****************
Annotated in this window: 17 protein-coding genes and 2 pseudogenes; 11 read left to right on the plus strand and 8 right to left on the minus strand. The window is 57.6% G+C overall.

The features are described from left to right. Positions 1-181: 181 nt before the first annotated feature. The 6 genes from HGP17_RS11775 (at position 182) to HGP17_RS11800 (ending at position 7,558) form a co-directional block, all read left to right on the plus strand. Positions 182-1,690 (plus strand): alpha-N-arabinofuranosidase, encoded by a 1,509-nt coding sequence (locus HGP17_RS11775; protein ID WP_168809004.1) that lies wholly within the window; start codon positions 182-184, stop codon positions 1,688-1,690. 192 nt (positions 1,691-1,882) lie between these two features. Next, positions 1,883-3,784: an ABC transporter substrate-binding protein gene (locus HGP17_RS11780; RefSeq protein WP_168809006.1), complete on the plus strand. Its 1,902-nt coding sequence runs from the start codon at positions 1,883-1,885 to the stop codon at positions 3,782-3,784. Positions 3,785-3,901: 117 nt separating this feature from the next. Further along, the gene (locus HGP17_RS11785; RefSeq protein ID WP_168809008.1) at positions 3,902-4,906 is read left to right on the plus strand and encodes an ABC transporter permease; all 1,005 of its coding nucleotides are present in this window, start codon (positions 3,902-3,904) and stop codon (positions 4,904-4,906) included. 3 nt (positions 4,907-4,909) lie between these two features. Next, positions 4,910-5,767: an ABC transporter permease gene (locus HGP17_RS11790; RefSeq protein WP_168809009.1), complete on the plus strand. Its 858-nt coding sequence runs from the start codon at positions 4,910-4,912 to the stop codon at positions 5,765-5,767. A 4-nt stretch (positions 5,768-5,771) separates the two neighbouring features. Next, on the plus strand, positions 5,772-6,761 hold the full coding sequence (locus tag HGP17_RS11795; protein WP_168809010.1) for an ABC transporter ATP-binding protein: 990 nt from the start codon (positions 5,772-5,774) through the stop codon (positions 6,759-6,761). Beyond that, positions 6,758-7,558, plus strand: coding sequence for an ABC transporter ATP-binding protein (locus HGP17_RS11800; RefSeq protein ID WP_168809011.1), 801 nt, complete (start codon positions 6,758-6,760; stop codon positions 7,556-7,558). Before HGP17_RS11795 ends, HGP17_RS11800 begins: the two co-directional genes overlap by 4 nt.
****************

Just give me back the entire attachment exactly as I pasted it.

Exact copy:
Annotated in this window: 17 protein-coding genes and 2 pseudogenes; 11 read left to right on the plus strand and 8 right to left on the minus strand. The window is 57.6% G+C overall.

The features are described from left to right. Positions 1-181: 181 nt before the first annotated feature. The 6 genes from HGP17_RS11775 (at position 182) to HGP17_RS11800 (ending at position 7,558) form a co-directional block, all read left to right on the plus strand. Positions 182-1,690 (plus strand): alpha-N-arabinofuranosidase, encoded by a 1,509-nt coding sequence (locus HGP17_RS11775; protein ID WP_168809004.1) that lies wholly within the window; start codon positions 182-184, stop codon positions 1,688-1,690. 192 nt (positions 1,691-1,882) lie between these two features. Next, positions 1,883-3,784: an ABC transporter substrate-binding protein gene (locus HGP17_RS11780; RefSeq protein WP_168809006.1), complete on the plus strand. Its 1,902-nt coding sequence runs from the start codon at positions 1,883-1,885 to the stop codon at positions 3,782-3,784. Positions 3,785-3,901: 117 nt separating this feature from the next. Further along, the gene (locus HGP17_RS11785; RefSeq protein ID WP_168809008.1) at positions 3,902-4,906 is read left to right on the plus strand and encodes an ABC transporter permease; all 1,005 of its coding nucleotides are present in this window, start codon (positions 3,902-3,904) and stop codon (positions 4,904-4,906) included. 3 nt (positions 4,907-4,909) lie between these two features. Next, positions 4,910-5,767: an ABC transporter permease gene (locus HGP17_RS11790; RefSeq protein WP_168809009.1), complete on the plus strand. Its 858-nt coding sequence runs from the start codon at positions 4,910-4,912 to the stop codon at positions 5,765-5,767. A 4-nt stretch (positions 5,768-5,771) separates the two neighbouring features. Next, on the plus strand, positions 5,772-6,761 hold the full coding sequence (locus tag HGP17_RS11795; protein WP_168809010.1) for an ABC transporter ATP-binding protein: 990 nt from the start codon (positions 5,772-5,774) through the stop codon (positions 6,759-6,761). Beyond that, positions 6,758-7,558, plus strand: coding sequence for an ABC transporter ATP-binding protein (locus HGP17_RS11800; RefSeq protein ID WP_168809011.1), 801 nt, complete (start codon positions 6,758-6,760; stop codon positions 7,556-7,558). Before HGP17_RS11795 ends, HGP17_RS11800 begins: the two co-directional genes overlap by 4 nt.